Civility should be the cornerstone of all public life. In global governments, inside our public offices and institutions, indeed in the shared community spaces we all inhabit on a daily basis, our interactions can only be meaningful when conducted with respect.
In recent times, however, these qualities of civility have been dramatically eroded by an increase in abusive and intimidatory language. Populist rhetoric has inflamed tempers and opinions, deepening social rifts, with ‘othering’ becoming commonplace. And it is in this febrile environment that we face a new decade crowded with issues of global resonance: political turbulence; a climate crisis that requires multilateral, innovative solutions; and the ongoing refugee crisis, to name a few.
Now is not a time to retrench to binary positions on the extremes of our public life; on the contrary, if we do not come together and collaborate to overcome these crises we will be rightly judged by future generations. And that is why the ability to overcome difference is so crucial.
Here in the UK, we have been deeply concerned to have seen such a dramatic decline in civility in public discourse, and the consequent impacts on our culture.
The Jo Cox Foundation would not exist if not for an act of extreme political violence. Many readers will remember the tragic murder of Jo Cox MP in 2016 just days before the UK’s Brexit referendum. In a wider European context, Jo’s murder was not an isolated incident. In January 2019, Paweł Adamowicz, Mayor of Gdansk, was murdered, sparking debate across Poland on how hate speech can lead to violence. In June 2019, the German Politician Walter Lübcke was shot dead by a right wing extremist.
The Foundation was established by Jo’s friends and family following her death to build a positive legacy for Jo, and champion the issues she cared deeply about. We strive to build stronger communities, a better public life and a fairer world, all rooted in Jo’s values of kindness, compassion and tolerance.
Currently the Foundation is at the forefront of a growing movement to counter abuse and intimidation in public life, taking a leadership role in raising awareness of the severity of the issue, and to begin to implement long-lasting measures to bring about behavioural change.
Our politicians, in particular, have a duty to set a positive example through their conduct. Over the course of 2019, we worked with the UK government advisory Committee on Standards in Public Life (CSPL) to create the first ever Joint Standard of Behaviour for all political parties to sign up to.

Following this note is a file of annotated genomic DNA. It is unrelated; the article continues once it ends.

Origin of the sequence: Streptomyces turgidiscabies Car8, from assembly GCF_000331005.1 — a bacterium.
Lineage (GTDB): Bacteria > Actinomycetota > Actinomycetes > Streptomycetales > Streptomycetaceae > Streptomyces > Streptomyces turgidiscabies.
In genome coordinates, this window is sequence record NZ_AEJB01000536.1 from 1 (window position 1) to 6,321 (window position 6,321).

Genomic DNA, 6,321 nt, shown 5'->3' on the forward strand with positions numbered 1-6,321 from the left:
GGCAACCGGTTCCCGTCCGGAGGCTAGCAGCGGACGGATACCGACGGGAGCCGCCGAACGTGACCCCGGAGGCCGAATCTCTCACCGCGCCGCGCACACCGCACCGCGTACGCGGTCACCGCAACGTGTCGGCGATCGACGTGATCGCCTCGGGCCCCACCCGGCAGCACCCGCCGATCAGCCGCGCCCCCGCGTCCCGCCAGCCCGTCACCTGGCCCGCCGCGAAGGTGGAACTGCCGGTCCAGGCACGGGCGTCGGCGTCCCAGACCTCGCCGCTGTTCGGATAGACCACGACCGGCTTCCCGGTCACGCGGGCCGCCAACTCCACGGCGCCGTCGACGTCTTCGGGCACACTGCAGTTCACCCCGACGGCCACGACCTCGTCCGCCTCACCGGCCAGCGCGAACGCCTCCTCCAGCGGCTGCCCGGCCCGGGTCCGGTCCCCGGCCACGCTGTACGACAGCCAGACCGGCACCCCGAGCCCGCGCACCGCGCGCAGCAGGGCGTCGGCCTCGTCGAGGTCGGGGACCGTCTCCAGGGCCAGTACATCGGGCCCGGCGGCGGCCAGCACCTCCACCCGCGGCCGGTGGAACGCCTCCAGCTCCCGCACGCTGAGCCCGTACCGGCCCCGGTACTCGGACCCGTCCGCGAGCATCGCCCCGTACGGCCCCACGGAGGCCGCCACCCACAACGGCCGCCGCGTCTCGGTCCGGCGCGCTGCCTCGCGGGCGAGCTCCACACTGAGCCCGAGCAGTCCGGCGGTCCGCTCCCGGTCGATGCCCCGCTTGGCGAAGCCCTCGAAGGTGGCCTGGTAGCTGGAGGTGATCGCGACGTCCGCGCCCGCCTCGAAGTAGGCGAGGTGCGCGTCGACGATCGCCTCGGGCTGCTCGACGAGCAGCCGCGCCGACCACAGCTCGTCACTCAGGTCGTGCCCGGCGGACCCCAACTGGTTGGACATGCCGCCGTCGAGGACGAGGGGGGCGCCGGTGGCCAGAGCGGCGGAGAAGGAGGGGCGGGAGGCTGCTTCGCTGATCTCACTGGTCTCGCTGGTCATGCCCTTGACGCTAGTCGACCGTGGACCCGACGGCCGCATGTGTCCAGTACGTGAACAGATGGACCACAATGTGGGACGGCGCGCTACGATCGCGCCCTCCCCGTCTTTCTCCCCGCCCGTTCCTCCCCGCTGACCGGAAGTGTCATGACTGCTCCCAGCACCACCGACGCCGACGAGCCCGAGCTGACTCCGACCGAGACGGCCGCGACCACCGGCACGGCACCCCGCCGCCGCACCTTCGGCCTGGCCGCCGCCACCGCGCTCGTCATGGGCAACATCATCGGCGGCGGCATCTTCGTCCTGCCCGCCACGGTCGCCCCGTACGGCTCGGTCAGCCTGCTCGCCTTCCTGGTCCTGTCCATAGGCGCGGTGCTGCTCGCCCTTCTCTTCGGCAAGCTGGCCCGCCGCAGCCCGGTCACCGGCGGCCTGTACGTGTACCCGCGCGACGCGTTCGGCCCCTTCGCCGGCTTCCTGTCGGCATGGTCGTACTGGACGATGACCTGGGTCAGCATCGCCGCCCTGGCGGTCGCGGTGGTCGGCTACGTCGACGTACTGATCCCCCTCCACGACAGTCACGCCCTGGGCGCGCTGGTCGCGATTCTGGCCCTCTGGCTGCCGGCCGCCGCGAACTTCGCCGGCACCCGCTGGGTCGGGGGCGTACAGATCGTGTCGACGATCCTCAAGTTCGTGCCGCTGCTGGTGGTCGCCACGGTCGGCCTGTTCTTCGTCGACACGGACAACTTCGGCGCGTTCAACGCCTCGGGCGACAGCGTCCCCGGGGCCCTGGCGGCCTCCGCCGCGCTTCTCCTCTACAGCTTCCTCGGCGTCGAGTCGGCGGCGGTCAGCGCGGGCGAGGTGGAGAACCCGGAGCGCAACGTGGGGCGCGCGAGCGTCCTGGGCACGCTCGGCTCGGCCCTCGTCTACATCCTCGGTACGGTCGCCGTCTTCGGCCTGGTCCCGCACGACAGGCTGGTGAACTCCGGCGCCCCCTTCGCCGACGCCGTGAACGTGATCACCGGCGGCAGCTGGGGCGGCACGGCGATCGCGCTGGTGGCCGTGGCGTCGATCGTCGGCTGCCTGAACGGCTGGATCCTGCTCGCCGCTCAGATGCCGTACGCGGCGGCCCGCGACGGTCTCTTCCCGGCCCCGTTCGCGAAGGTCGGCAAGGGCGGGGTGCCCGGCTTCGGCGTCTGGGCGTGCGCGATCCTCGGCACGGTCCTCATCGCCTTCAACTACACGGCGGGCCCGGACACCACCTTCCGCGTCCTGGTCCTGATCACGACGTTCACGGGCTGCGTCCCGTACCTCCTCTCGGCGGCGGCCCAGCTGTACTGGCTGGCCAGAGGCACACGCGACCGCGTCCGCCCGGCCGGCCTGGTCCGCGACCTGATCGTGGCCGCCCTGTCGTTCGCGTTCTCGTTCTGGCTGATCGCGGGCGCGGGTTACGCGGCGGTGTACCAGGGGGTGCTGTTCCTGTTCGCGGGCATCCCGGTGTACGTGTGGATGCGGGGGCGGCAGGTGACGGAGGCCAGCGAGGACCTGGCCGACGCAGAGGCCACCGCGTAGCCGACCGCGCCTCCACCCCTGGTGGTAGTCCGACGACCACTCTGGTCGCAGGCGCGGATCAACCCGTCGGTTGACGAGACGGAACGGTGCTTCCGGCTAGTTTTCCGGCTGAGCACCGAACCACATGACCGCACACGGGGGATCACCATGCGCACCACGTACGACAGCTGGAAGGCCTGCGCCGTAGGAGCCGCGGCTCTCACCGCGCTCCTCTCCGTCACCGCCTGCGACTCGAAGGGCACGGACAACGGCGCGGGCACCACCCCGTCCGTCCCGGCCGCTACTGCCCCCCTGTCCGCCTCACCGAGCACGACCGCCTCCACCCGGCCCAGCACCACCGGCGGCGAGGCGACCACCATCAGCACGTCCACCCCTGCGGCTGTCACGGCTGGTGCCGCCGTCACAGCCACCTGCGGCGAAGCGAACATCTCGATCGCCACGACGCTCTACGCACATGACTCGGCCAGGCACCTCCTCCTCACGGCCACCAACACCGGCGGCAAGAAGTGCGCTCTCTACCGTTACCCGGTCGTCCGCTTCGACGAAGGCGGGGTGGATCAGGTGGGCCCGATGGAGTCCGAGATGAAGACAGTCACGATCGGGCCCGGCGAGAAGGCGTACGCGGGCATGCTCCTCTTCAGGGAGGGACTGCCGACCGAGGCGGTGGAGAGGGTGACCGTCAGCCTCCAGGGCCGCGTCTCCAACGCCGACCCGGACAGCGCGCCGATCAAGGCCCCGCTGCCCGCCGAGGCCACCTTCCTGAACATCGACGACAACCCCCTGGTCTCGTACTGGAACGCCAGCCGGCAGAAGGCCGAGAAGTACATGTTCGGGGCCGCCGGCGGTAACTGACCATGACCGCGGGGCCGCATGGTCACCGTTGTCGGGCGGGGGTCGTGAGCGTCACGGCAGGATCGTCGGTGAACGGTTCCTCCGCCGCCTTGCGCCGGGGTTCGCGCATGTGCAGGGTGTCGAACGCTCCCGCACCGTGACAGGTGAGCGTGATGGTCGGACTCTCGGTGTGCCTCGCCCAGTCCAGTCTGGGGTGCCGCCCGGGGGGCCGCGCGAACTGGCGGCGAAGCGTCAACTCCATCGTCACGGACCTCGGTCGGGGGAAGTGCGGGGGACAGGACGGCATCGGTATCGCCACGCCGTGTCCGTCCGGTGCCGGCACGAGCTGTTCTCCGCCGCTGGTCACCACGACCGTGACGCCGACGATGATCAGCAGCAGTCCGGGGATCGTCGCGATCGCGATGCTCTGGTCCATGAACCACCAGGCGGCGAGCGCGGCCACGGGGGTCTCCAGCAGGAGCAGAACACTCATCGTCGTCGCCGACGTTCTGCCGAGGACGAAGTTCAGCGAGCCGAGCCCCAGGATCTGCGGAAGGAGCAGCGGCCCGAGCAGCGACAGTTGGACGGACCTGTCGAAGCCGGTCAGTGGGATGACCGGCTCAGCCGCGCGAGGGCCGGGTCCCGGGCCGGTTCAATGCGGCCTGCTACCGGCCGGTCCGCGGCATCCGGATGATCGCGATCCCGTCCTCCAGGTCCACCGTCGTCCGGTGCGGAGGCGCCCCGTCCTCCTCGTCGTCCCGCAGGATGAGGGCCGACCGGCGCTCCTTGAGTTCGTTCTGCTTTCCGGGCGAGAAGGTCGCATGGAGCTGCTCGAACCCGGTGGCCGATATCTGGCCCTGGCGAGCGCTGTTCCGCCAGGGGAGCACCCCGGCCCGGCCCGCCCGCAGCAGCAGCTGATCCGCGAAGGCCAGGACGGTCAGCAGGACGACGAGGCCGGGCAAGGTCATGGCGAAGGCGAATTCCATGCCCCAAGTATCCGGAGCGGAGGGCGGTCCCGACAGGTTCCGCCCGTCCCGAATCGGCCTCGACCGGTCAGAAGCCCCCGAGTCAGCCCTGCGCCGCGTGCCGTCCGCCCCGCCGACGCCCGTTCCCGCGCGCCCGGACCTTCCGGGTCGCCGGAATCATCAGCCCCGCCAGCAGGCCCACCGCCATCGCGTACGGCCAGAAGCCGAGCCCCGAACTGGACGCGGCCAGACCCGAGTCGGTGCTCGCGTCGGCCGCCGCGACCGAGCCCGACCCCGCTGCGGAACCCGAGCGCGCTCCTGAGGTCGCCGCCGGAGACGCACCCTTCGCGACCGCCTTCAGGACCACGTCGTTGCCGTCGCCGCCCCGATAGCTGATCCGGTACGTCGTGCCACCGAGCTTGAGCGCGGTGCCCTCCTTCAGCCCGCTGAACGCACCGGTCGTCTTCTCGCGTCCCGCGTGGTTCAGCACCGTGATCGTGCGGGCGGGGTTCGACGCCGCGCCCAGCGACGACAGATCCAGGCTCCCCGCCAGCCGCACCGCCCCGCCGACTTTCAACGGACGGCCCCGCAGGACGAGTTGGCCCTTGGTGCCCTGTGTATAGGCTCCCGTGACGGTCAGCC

The Standard is a pioneering piece of work - a shared cross-party approach to tackling abuse that sets minimum standards of behaviour all party members (and elected officials) should aspire to, and which acknowledges that our politicians have a duty to help lower the temperature of debate. Parliamentary democracy in the UK has always been robustly combative, however we seem to have lost the ability to disagree agreeably.
We passionately defend freedom of speech; the Joint Standard is not about stymying debate, but about encouraging us to debate better.
This work is needed now more than ever. In the UK the uncertainty of Brexit had contributed to a deep sense of division and disillusionment, with people feeling fatigued and frustrated. Often frustration has led to anger, which in some instances can have extreme consequences. In England and Wales, the number of hate crimes in 2018/2019 more-than doubled to over 103,000 compared to 42,000 in 2012/13. Spikes were seen in the last five years following the Brexit referendum and terrorist attacks in 2017, and 76% of hate crimes were race related.
Online, abusive language and posts flourish in an echo-chamber environment that perversely ‘rewards’ perpetrators for their negative language through the likes and shares of like-minded individuals. In other words, inflammatory language and sentiments are applauded, contributing to a vicious cycle.
The language of aggression has become normalised, with individuals emboldened by their anonymity and the accessibility of their target.
And of particular concern is the fact that women disproportionately bear the burden of abuse: a study by Amnesty International found that in 2017 alone, 1.1 million abusive tweets were received by women, equating to one every 30 seconds.
The consequences of intimidation and abuse are severe. On a micro level, individuals suffer mental health impacts including anxiety and depression, brought on by a very real fear for their personal safety. On the macro level, the abuse we are witnessing is a threat to our very democracy: MPs are changing the way they vote in order to prevent aggression, and young people increasingly cite the fear of abuse in public life as a direct barrier to entering public careers.
These issues go to the very heart of what sort of a democracy we want to be. And now is the time make a critical intervention. To turn away from inflammatory, divisive language, and embrace a culture of compassion.
In doing so, we will work to protect our democracy and create spaces for healthy dialogue and debate. Only in doing this can we overcome this moment of crisis and emerge stronger, more tolerant, and more understanding of one another’s differences.
All of us should stand by Jo Cox’s words from her maiden speech to Parliament in 2015: “We are far more united and have more in common than that which divides us.”
Photo: The Great Get Together at the Fox’s Stadium in Batley © Jo Cox Foundation